The Bias That Divides Us
The Science and Politics of Myside Thinking
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Why we don't live in a post-truth society but rather a myside society: what science tells us about the bias that poisons our politics. In The Bias That Divides Us, psychologist Keith Stanovich argues provocatively that we don't live in a post-truth society, as has been claimed, but rather a myside society. Our problem is not that we are unable to value and respect truth and facts, but that we are unable to agree on commonly accepted truth and facts. We believe that our side knows the truth. Post-truth? That describes the other side. The inevitable result is political polarization. Stanovich shows what science can tell us about myside bias: how common it is, how to avoid it, and what purposes it serves. Stanovich explains that although myside bias is ubiquitous, it is an outlier among cognitive biases. It is unpredictable. Intelligence does not inoculate against it, and myside bias in one domain is not a good indicator of bias shown in any other domain. Stanovich argues that because of its outlier status, myside bias creates a true blind spot among the cognitive elite--those who are high in intelligence, executive functioning, or other valued psychological dispositions. They may consider themselves unbiased and purely rational in their thinking, but in fact they are just as biased as everyone else. Stanovich investigates how this bias blind spot contributes to our current ideologically polarized politics, connecting it to another recent trend: the decline of trust in university research as a disinterested arbiter.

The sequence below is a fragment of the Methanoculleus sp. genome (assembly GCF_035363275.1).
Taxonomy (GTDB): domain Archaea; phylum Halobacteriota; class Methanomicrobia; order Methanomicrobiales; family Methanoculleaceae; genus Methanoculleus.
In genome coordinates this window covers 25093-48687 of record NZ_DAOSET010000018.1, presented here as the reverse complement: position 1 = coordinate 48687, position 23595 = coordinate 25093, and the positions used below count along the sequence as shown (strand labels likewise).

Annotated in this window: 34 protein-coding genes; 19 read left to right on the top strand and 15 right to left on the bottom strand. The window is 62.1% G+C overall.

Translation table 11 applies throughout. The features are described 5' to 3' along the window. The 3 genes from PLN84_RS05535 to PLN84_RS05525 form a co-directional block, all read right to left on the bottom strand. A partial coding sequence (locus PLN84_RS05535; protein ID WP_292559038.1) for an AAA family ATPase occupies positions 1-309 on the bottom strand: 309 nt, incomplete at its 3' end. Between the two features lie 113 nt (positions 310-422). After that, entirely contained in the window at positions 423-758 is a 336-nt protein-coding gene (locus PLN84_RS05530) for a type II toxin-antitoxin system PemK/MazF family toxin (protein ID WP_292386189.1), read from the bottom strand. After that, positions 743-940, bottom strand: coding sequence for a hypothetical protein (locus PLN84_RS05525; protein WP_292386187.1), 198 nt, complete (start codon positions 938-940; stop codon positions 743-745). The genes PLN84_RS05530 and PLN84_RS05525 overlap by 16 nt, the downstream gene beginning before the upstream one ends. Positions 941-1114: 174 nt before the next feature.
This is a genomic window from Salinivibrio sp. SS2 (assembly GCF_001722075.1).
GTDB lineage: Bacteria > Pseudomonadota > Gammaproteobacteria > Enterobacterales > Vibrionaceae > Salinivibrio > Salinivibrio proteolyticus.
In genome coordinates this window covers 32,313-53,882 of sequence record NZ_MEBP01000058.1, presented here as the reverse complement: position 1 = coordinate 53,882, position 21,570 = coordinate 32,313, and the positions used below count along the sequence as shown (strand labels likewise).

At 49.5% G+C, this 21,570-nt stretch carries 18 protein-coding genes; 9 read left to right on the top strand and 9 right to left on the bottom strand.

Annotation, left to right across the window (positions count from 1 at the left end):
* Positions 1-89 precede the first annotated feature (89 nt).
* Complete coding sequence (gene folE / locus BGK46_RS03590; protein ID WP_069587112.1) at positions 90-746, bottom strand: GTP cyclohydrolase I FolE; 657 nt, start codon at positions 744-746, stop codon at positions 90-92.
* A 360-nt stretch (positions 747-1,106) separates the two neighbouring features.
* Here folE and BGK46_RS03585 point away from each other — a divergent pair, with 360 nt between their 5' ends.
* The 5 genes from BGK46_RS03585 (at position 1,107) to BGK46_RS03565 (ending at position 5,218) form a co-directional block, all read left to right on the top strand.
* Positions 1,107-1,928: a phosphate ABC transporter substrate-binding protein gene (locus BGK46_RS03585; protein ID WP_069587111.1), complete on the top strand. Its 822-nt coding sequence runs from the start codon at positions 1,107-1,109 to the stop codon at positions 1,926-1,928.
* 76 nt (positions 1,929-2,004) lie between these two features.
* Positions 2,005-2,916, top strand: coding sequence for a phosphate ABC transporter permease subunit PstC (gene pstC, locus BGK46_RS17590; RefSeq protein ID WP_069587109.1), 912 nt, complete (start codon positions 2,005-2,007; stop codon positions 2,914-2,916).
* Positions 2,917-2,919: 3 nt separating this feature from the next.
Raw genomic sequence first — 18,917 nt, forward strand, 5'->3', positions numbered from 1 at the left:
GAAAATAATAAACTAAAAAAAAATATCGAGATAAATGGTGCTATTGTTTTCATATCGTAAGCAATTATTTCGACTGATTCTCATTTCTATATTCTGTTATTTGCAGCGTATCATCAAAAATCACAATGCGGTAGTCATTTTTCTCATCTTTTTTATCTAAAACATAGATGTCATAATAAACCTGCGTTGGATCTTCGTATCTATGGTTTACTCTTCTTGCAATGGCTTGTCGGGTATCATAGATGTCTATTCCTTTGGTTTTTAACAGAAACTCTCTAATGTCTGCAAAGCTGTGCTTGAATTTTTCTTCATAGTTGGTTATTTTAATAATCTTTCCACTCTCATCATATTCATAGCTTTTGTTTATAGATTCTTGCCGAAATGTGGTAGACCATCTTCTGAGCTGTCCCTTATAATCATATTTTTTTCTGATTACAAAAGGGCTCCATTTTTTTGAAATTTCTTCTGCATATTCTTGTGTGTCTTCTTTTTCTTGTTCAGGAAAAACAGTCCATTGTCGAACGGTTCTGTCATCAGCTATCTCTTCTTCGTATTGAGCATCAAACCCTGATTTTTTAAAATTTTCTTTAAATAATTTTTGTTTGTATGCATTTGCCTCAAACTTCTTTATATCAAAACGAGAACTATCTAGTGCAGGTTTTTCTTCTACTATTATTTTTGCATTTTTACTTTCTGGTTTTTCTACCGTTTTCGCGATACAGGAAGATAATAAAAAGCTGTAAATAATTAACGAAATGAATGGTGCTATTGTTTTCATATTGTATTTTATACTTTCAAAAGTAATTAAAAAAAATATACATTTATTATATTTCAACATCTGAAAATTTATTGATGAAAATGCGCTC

MIT Press, 9780262045759, 256pp.
Publication Date: August 31, 2021
About the Author
Keith E. Stanovich is Professor Emeritus of Applied Psychology and Human Development at the University of Toronto. He is the author of What Intelligence Tests Miss, for which he received the 2010 Grawemeyer Award in Education, and coauthor of The Rationality Quotient: Toward a Test of Rational Thinking (MIT Press). He received 2012 E. L. Thorndike Career Achievement Award from the American Psychological Association. He lives in Portland, Oregon.